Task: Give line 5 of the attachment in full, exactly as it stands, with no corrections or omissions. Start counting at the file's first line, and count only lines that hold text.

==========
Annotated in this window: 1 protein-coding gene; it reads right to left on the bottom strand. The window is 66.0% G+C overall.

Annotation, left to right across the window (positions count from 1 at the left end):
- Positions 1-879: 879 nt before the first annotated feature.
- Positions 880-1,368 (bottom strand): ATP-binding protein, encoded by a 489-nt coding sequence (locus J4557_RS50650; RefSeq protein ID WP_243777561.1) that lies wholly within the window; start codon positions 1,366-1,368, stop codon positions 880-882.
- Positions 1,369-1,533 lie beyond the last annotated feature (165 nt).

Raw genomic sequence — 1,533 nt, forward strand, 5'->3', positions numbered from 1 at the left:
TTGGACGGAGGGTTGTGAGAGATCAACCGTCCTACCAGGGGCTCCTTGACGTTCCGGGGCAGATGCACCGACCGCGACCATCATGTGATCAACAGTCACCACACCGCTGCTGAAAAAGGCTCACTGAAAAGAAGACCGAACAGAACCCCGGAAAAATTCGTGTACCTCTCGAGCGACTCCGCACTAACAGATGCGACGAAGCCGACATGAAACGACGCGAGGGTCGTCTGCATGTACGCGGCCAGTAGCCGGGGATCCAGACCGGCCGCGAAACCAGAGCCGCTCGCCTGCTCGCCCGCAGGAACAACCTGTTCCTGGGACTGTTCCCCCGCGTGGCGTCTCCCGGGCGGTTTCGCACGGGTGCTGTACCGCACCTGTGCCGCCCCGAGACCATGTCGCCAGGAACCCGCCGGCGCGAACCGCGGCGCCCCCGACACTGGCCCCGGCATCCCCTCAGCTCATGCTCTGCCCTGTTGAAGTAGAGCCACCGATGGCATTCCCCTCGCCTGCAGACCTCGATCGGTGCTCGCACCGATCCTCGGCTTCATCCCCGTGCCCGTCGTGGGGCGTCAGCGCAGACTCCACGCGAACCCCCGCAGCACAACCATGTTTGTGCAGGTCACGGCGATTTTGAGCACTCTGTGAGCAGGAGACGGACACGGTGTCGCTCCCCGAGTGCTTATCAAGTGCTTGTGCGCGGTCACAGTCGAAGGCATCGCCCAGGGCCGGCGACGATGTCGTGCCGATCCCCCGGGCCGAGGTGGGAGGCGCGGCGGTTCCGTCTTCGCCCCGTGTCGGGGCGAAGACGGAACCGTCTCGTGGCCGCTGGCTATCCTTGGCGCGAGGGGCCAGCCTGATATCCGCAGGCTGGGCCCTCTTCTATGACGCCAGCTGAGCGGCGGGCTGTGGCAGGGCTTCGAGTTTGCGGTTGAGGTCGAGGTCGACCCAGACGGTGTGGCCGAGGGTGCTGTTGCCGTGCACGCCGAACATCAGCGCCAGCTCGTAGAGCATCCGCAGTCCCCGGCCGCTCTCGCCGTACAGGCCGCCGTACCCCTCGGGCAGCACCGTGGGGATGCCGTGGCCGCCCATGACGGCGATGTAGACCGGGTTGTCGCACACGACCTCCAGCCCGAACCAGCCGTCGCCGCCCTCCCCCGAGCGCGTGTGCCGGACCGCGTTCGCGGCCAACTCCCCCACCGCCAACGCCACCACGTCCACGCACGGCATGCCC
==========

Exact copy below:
- Positions 1,369-1,533 lie beyond the last annotated feature (165 nt).